A Busy Mom's Guide to Volunteering at Any Time

If you're a busy mom, finding time to volunteer may seem impossible, but these suggestions can help you find time to give back, no matter your child's age.
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Volunteering is one of the best ways moms can build self-esteem, bridge résumé gaps, and get some much-needed adult interaction while contributing to those in need. By making our world a better place, moms can also teach kids the lifelong skills of empathy, kindness, and caring for others. One of the first things that can go out the window when you become a parent, however, is volunteering. After all, you're busy and overwhelmed, and finding time for a worthy cause seems impossible. But volunteering is completely doable with any busy mom's schedule, and with all the opportunities out there, one will surely work for you. Here are some suggestions for ways moms can volunteer at different stages of a child's life.

If You Have a Baby

Believe it or not, volunteering is fairly easy with babies -- they're mostly portable and they generally sleep a lot. If you're not too exhausted and your baby does well outside the home, consider volunteering at a nonprofit organization's office or anyplace that isn't too hectic. Most new moms crave adult interaction, so this is the perfect way to be social while giving back. Participate in a charity walk or 5K fundraiser to support a cause you care about as you enjoy the outdoors. Just pack your baby in a front carrier or stroller and round up a few friends to join you.

If You Have a Toddler

While your toddler is napping or when you have a babysitter, find something you can do from home, such as knitting hats and blankets for a hospital's prenatal care patients, archiving photos for organizations such as the Rainforest Fund, or working from a computer to manage a website. Some churches and synagogues may provide child care for people volunteering at their locations, so be sure to look into that.

You can involve your toddler in volunteer opportunities by introducing service in terms she can understand. Explain that your family is sharing and caring for others, being kind, and helping other people smile and feel better. Have your toddler assemble care packages for soldiers, grocery bags of food for the local community pantry, or bags of toiletry items for the homeless shelter. You can call a nearby nursing home and ask if it has a "toddler day," when little ones are invited to visit and share their cuteness with the elderly residents.

If You Have a Preschooler

The number of volunteer opportunities that work within your time constraints greatly increases once your children are over the age of 3. You can take them along without too much trouble or enroll them in preschool so you'll have one or two mornings a week to take care of your responsibilities. But flexibility is key, because preschool schedule changes and sick days are inevitable. Once you determine your schedule, call volunteer places to ask what you can do for them with just a few hours a week, or find a group that needs volunteers only once or twice a year, perhaps for school or charity auctions.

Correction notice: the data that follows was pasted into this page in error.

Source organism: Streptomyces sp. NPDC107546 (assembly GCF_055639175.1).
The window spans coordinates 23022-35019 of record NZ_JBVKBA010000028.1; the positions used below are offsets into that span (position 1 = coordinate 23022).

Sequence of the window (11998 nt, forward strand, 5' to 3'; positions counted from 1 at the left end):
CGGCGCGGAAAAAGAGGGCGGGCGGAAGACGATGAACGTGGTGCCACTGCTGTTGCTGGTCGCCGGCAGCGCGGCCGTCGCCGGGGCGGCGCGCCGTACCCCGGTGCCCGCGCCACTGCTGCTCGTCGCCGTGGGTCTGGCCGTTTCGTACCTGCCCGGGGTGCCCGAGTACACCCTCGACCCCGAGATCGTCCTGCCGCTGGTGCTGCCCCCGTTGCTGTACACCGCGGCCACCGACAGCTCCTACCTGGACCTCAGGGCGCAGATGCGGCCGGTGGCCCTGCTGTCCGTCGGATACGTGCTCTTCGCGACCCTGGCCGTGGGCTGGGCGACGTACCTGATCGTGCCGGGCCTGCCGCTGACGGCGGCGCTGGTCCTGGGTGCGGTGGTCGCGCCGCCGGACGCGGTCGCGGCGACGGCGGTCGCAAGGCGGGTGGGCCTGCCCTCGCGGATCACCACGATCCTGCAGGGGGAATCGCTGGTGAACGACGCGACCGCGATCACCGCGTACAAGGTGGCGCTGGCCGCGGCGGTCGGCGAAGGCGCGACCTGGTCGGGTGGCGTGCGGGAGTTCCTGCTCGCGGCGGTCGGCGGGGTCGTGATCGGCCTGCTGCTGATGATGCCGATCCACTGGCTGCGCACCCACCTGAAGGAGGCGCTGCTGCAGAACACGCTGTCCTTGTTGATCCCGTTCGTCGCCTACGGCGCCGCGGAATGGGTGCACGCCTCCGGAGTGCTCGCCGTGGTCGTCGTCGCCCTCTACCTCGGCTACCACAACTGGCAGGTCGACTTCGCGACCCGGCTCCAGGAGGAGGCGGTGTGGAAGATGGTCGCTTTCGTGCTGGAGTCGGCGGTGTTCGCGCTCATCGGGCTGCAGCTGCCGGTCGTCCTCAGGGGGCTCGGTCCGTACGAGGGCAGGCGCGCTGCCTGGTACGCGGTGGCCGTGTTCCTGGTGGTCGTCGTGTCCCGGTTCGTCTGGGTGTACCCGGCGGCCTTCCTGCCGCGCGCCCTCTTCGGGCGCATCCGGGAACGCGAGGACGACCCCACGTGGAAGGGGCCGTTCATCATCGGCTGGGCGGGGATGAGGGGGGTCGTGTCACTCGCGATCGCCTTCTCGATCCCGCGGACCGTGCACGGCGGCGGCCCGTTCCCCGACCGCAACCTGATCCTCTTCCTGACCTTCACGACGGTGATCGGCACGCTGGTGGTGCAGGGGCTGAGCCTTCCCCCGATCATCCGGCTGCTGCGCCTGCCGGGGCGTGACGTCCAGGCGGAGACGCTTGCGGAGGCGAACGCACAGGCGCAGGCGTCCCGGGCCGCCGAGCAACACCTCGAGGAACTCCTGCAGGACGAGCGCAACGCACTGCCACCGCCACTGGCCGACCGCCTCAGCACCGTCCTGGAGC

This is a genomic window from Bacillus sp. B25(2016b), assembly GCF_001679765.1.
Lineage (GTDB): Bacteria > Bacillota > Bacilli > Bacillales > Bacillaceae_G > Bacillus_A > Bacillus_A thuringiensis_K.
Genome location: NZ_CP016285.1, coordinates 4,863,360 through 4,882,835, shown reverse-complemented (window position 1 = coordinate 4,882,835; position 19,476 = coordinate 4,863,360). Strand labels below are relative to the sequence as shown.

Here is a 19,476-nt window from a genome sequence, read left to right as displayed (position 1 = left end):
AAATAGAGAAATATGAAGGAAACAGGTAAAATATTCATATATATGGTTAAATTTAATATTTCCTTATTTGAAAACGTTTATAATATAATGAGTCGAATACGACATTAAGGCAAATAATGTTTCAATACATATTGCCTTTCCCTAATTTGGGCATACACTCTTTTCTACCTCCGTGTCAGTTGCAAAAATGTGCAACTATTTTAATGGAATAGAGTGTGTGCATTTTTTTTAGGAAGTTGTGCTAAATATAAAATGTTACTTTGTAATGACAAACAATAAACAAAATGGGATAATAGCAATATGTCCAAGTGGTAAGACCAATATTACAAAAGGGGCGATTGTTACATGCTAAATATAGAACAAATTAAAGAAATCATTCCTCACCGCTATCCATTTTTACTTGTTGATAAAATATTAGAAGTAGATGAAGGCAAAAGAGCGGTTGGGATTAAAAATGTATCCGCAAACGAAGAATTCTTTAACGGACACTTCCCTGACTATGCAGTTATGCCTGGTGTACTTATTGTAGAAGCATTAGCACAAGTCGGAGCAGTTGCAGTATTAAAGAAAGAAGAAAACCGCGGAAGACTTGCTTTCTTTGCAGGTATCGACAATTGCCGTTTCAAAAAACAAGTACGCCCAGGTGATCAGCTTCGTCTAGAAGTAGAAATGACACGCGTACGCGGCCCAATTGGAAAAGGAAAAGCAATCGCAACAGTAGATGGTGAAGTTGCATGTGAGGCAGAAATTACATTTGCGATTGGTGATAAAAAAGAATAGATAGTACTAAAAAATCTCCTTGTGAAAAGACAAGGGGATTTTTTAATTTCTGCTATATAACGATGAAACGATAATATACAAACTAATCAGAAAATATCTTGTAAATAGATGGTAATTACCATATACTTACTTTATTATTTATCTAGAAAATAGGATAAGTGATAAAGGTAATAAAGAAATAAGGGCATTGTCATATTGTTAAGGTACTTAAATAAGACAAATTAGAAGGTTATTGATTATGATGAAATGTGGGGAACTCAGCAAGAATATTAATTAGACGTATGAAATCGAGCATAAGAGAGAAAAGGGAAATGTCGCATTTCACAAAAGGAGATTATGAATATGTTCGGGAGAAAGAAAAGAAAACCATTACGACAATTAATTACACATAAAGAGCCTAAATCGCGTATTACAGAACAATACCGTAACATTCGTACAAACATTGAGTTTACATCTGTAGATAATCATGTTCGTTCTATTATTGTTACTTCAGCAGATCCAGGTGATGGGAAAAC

This is also a great time to involve your child in service and to begin regular family conversations about doing good deeds and making the world a better place. Include your kids in helping out with seed planting or weed pulling at a sustainable urban farm, joining a community or park cleanup day, or walking well-behaved dogs at an animal shelter. Find something that's fun and rewarding for both of you. Kids feel powerful knowing their efforts can make a difference.

If You Have a School-Age Kid

As kids begin elementary school, your schedule may open up considerably -- now you can plan volunteer work around school hours and commit to a set shift each week or a few times a month. You may want to get involved with the PTA or school board, or become a volunteer Room Parent, a liaison between the teacher and all the parents. If you prefer to spend less time involved with the school, consider reading to the kids, working at a book drive, or contributing to a bake sale.

Kids are ripe for service at this age -- they understand the importance of helping others and they feel personal responsibility toward society and our earth. Involve your kids in choosing family service projects such as raking leaves for elderly neighbors, setting up a lemonade stand and donating the profits to charity, recycling cans and bottles found in the park, and collecting towels and pet food for the animal shelter.

Karen Bantuveris is the founder and CEO of VolunteerSpot (volunteerspot.com), the free time-saving (and stress-saving) coordination tool that makes it easy to sign up, schedule, and remind parents to help schools, teams, and more. Connect with her on Facebook (facebook.com/VolunteerSpot) and Twitter (@VSpotMom).

Copyright © 2013 Meredith Corporation.

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